Sponsored by

Air India sale: Tatas may not be interested without Singapore Airlines, substantial debt write-off

New Delhi: The government has asked the Tatas if they would be keen to acquire a stake in the ailing Air India. But its own house is not in order. A proposal for buyout has been made without there being any clarity within the government on how much stake should be offered to any investor. Should the airline be sold lock, stock and barrel (100%) or should only a part of it be sold? There is also the view expressed by the Ministry of Civil Aviation as well as Air India itself that disinvestment need not happen at all to turn around the airline.

Yet another stumbling block in this entire process could be the view of some within the government that foreigners should not be participating in any bidding process for the AI disinvestment. How much of the airline is to be sold, who all can participate in the selloff process and whether the divestment will at all happen or not – everything is up for discussion as of now.

 Air India sale: Tatas may not be interested without Singapore Airlines, substantial debt write-off


Till the government decides on modalities of the sale, no serious bidder would come forward, however keen he may be to buy Air India. A person close to developments told Firstpost that the proposal to the Tatas was made about three weeks back. He also said that if at all the Tatas consider buying Air India, their long-time partner Singapore Airlines (SIA) will be an integral part of the process. Will those opposed to involving any foreign participant in the disinvestment process of Air India want SIA to have a piece of India’s national carrier?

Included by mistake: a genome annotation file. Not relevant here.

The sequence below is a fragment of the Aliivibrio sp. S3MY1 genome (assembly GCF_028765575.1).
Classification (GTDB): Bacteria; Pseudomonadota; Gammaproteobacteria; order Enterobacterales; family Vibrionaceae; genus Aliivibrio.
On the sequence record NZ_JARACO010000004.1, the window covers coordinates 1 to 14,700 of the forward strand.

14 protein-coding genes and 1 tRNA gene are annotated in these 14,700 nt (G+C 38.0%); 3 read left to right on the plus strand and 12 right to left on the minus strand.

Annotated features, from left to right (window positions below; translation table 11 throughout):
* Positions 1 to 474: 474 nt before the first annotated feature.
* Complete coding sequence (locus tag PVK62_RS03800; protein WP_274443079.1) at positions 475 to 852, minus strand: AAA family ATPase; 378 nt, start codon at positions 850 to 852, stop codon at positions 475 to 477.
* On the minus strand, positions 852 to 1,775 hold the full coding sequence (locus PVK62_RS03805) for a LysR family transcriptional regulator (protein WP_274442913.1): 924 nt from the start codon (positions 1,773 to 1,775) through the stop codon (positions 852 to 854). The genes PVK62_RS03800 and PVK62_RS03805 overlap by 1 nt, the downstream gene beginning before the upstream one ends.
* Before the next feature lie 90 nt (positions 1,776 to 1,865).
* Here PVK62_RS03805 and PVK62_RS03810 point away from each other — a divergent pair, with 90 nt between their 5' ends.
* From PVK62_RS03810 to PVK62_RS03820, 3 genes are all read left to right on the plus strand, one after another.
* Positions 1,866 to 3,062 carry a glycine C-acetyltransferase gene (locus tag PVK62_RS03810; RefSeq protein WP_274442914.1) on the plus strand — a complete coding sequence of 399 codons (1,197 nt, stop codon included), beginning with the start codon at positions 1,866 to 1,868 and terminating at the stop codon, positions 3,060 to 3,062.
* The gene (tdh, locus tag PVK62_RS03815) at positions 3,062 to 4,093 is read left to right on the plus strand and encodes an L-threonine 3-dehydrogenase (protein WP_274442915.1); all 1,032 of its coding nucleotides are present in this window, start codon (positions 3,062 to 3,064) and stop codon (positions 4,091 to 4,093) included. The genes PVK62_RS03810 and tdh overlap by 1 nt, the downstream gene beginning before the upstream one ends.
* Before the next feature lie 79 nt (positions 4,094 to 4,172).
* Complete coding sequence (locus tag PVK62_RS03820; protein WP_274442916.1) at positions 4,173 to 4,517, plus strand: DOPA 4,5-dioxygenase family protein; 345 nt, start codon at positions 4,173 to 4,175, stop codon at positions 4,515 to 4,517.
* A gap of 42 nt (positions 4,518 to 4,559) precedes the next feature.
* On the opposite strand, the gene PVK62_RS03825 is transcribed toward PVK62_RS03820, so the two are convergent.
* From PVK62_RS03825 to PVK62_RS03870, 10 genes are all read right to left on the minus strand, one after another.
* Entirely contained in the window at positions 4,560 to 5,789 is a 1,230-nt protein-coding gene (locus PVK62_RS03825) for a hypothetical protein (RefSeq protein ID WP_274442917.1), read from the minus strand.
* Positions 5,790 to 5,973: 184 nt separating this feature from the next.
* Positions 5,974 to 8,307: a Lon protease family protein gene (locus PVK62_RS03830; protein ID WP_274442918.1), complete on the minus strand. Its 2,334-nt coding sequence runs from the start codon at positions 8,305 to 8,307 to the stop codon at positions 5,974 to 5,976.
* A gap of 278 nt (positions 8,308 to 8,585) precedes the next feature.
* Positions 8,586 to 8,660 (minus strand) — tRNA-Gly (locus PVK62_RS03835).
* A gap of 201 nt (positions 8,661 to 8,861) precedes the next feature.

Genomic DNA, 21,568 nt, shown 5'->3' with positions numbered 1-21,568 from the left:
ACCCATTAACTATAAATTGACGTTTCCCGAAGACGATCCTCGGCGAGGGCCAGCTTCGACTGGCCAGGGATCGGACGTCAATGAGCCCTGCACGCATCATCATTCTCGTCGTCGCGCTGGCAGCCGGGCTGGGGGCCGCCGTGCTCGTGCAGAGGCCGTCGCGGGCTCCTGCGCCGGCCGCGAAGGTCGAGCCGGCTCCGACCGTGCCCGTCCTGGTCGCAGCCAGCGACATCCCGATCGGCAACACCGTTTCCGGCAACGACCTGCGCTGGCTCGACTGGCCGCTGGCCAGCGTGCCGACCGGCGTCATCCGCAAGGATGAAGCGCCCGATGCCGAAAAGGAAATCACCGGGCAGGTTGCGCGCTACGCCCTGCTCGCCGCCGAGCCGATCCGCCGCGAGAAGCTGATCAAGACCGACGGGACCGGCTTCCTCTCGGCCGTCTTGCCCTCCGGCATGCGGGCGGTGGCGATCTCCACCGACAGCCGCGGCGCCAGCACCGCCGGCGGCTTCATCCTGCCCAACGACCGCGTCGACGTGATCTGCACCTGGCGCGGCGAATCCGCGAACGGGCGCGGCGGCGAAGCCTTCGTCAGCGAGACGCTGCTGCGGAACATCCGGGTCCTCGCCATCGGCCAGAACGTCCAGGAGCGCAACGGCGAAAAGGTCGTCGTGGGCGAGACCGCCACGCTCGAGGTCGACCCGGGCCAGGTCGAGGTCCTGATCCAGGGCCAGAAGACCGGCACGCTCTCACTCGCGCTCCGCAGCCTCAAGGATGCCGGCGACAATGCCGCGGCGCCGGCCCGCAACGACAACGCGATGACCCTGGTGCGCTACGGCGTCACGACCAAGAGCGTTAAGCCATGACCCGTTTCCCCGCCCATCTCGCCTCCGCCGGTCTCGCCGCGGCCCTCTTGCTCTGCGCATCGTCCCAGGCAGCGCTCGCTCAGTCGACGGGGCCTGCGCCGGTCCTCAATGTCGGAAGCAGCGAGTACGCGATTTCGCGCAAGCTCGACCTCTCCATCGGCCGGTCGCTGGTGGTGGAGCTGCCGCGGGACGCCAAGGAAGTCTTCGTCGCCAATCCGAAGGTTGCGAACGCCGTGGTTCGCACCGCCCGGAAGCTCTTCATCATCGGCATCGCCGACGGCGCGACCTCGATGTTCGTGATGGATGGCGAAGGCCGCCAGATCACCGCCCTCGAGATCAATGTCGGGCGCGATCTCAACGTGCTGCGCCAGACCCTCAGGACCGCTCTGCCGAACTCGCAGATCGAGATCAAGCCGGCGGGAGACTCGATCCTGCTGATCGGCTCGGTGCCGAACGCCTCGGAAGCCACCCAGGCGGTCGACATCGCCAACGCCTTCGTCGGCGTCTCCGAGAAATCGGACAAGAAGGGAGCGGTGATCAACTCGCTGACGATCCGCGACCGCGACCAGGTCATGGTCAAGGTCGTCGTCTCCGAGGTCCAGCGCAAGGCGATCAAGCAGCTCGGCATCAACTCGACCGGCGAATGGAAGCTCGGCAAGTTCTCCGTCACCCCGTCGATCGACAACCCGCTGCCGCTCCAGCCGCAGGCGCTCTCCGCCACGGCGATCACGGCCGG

This person said that the top brass of the Tatas have been in discussions with the SIA experts on whether Air India’s acquisition makes sense. “The ball is in the Tatas’ court now. And the Tatas have been thinking, talking over with SIA about the pros and cons of this move. Extensive knowledge of global aviation lies with SIA, it understands emerging markets well. The talks right now are about whether SIA will get dominance on key international routes through Air India purchase. The two partners are also studying the numbers of Air India, evaluating various scenarios,” this person said.